Manchester’s First Great Season

“Not a little of the success the City club has achieved is due to the indefatigable labours of the secretary, Mr T.E. Maley, who came to Manchester three years ago, when the City were in the Second Division.  He brought to his duties valuable experience gained with the famous Celtic club, and he has had the benefit of being a player, a club official, a legislator, and a selector.  His splendid services to the City are reflected in the position they at present occupy – the holders of the English Cup – the most coveted of football prizes, and one of the leading clubs in the League.”The Manchester Evening Chronicle, 12 November 1904

This season became Manchester’s first major trophy-winning season. It established the city’s trophy-winning heritage and it helped transform Manchester from a rugby playing city to a footballing one. Every Mancunian needs to know the story of this season. The following 10,000 word article tells the story of that season.

If you would like to read the full article and other pieces like this then please subscribe below. It works out about £1.67 a month if you take out an annual subscription (£20 per year) or £3 a month if you’d like to sign up for a month at a time. Each subscriber gets full access to the hundreds of articles posted so far and the hundreds scheduled to be posted in the coming months.

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City Voices Project

Following on from the successful project capturing the stories of the women who played for and the people involved with Manchester City’s women’s team throughout its 30+ years of existence, a similar project has now been launched to capture the stories of Manchester City’s fans.

I will be capturing the stories of the club’s fans over the next few months and you can help contribute to this great project. I’m keen to hear from and interview fans to ensure their stories and experiences are captured and retained for ever.

If you would like to help the project and provide your stories then please complete the questionnaire below and send it to gary@GJFootballArchive.com as soon as you can. Unfortunately, due to time constraints at the moment I will not be able to reply to all emails. I will certainly be reading every questionnaire and those stories will be captured for posterity. 

In addition, I will be interviewing some fans over the coming months (sadly, this may have to be over a video service or telephone, although later in the year face-to-face interviews may follow). If you would like to be considered for interview then please complete the relevant section on the questionnaire.

Updates on the project will follow over the coming weeks and months, including details of how these stories will contribute to our knowledge and understanding of what it has been like to support Manchester City over the decades.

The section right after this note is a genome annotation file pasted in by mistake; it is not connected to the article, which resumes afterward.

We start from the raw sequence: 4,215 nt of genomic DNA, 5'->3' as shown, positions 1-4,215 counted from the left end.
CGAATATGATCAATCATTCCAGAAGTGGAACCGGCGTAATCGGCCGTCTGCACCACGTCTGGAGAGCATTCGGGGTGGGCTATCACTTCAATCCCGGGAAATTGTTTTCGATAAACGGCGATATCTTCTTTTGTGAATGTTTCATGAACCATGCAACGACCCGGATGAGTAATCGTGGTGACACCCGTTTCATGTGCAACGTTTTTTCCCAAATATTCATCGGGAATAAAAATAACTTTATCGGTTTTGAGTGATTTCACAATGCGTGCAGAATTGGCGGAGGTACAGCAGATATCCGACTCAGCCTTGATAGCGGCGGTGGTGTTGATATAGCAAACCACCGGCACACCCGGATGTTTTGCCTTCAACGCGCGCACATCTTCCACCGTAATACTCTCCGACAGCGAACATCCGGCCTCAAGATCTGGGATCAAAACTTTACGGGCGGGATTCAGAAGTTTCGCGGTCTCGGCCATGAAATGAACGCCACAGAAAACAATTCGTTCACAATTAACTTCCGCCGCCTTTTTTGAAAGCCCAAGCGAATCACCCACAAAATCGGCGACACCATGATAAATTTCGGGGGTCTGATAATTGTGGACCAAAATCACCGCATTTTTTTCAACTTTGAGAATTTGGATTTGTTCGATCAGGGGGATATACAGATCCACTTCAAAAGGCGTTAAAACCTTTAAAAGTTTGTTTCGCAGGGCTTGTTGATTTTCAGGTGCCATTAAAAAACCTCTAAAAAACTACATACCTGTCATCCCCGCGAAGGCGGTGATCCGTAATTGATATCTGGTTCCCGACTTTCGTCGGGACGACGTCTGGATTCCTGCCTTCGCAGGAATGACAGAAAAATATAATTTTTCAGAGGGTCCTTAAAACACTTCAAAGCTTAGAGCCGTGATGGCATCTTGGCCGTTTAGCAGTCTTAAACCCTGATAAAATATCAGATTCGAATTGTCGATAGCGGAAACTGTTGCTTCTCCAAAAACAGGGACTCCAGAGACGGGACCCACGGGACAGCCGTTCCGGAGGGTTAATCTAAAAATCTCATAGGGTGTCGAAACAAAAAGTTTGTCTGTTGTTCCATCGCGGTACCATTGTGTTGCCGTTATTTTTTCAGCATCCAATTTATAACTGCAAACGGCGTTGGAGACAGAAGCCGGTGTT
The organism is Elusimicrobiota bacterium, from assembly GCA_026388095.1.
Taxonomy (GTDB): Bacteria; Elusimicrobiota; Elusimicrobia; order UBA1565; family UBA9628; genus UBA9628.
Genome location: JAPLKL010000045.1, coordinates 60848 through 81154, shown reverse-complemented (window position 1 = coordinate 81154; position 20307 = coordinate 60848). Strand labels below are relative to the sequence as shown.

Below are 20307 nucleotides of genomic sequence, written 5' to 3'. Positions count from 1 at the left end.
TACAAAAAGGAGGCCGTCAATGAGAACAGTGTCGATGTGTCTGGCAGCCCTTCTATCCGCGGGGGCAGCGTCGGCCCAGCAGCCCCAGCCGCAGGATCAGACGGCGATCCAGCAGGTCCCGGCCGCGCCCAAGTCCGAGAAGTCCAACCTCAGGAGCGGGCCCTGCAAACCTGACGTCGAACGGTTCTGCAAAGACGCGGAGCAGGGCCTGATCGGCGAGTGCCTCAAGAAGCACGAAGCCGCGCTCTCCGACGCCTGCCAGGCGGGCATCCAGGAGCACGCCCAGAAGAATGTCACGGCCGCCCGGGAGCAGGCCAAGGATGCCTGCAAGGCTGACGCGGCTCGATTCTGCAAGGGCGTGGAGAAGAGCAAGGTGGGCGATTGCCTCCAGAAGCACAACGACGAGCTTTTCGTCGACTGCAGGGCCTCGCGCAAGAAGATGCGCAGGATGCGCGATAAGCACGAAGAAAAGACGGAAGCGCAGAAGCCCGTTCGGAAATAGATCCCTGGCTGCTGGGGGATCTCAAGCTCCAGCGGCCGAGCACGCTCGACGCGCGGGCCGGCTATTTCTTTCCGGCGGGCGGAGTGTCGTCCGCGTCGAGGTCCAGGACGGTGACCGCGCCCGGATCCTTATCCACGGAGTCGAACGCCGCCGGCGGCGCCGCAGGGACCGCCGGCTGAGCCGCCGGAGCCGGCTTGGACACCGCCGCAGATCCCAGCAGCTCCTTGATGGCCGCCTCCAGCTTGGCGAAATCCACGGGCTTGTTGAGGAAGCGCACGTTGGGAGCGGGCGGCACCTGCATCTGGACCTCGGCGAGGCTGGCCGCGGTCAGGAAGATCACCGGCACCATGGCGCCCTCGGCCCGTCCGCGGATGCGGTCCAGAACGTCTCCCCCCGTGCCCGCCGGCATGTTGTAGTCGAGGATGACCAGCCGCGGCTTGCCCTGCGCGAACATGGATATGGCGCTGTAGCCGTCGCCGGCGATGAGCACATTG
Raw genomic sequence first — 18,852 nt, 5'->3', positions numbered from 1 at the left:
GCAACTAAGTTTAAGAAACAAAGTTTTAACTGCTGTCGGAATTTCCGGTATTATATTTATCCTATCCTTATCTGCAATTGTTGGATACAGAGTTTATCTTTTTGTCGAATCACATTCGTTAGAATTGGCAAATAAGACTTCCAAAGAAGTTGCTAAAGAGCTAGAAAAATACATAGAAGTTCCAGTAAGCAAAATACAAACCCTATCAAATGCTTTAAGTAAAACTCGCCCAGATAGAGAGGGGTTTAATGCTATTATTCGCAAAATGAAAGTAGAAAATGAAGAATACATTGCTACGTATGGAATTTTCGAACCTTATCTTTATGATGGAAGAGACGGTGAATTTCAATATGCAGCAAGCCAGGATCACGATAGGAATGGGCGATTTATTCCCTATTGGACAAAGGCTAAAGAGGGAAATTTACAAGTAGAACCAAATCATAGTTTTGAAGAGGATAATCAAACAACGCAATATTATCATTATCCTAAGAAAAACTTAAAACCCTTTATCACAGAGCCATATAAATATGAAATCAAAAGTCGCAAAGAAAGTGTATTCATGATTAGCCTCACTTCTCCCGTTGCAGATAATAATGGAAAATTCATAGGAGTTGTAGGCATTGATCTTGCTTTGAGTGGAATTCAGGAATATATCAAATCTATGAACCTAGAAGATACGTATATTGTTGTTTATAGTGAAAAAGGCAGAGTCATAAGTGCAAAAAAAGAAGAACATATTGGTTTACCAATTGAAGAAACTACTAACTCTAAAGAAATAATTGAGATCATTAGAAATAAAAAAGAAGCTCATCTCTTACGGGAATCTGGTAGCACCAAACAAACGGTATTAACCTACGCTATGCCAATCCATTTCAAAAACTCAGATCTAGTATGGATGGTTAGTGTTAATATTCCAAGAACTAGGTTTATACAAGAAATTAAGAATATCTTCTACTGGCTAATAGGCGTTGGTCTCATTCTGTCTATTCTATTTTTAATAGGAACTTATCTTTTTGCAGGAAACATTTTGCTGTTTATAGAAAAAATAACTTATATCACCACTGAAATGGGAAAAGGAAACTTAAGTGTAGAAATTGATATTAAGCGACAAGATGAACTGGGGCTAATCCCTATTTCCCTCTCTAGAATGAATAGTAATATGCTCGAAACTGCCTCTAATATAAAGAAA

One important point to note is that I am keen to hear from fans of all ages based in Manchester, the United Kingdom and around the world. The greater the number that respond the better the archive of fans stories will become.

Please help this project and ensure the memories, stories and lives of City fans are captured for posterity.

Here’s the questionnaire:

https://gjfootballarchive.files.wordpress.com/2021/02/city-voices-modelconsent.docx

Thanks,

Gary

Coming Soon – Peter Barnes Biography

I’ve been working with Peter Barnes since 2019 on his biography. This will cover his life & career and will be illustrated throughout. Personal items, such as Peter’s own artwork from school lessons (and earliest attempts at writing his autograph!), will appear in the book.

Written to a similar standard as my biography of Joe Mercer (Football With A Smile, first published in 1993, reprinted in 1994 and updated in 2010), this includes quotes from Peter throughout, alongside the views of players and managers.

This will, hopefully, prove to be a must have book for fans of Manchester City & United, West Bromwich Albion, Leeds United, Real Betis and the other clubs Peter played for.

Details will be revealed here later this year, but it is anticipated the book will be available before the end of the current football season (assuming Covid does not add any further delays). There will be the opportunity to subscribe to the book before publication (and get your name included in the subscriber section at the back of the book).

Watch this space!

Imagine Scoring Four Goals For MCFC Against Liverpool On Your Debut!

On this day (18th January) in 1913 Manchester City’s Fred Howard scored four goals on his debut against Liverpool at Hyde Road.  I love the description of Howard in one report of this game: ‘Howard, a hefty individual who apparently does not believe in allowing the full backs free kicks, had pounced on the ball’. I think we’ve all seen a few ‘hefty individuals’ who did not ‘believe in allowing the full backs free kicks’ over the years!

A report also warns that Howard: ‘would do well to remember that he will not always be served as he was on this occasion. Nor will he have a much easier task’. I’m pretty sure Howard did not expect to score four goals in every game.

Howard, from Walkden, ended his City career after scoring 43 goals in 90 first team competitive games. Note in this article (below) the use of the nickname Citizens to describe the Blues. Maybe one day I’ll do a piece on club nicknames but I do know that many fans didn’t feel the word Citizens (or Cityzens as it is usually written these days at the club) had much to do with the club when City re-adopted it a few years back. It was certainly used a lot when talking of the club from 1894 through to perhaps the inter-war period.

Three of Howard’s goals came in a 13 minute spell as the Blues won 4-1. It was regarded as the greatest debut feat by any player at the time. Even now, over a century later, it’s hard to think of any player having a better debut.

Over the years plenty have talked of players scoring hat-tricks on debuts around the globe but how often do you hear of a player scoring four in the top flight of a major League against a team that is regarded as one of your main rivals? After this game Liverpool had dropped to 13th in the First Division, while City were fifth.

This was just a brief taster of the content in GJFootballArchive.com. If you would like to read the in-depth, longer articles (including the entire Manchester A Football History book) then please subscribe below. It works out about £1.67 a month if you take out an annual subscription (£20 per year) or £3 a month if you’d like to sign up for a month at a time. Each subscriber gets full access to the 150+ articles posted so far and the hundreds scheduled to be posted in the coming weeks.

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The ‘Flu Limits MCFC’s Selections But They Beat Liverpool 5-0 (Roberts 4 Goals)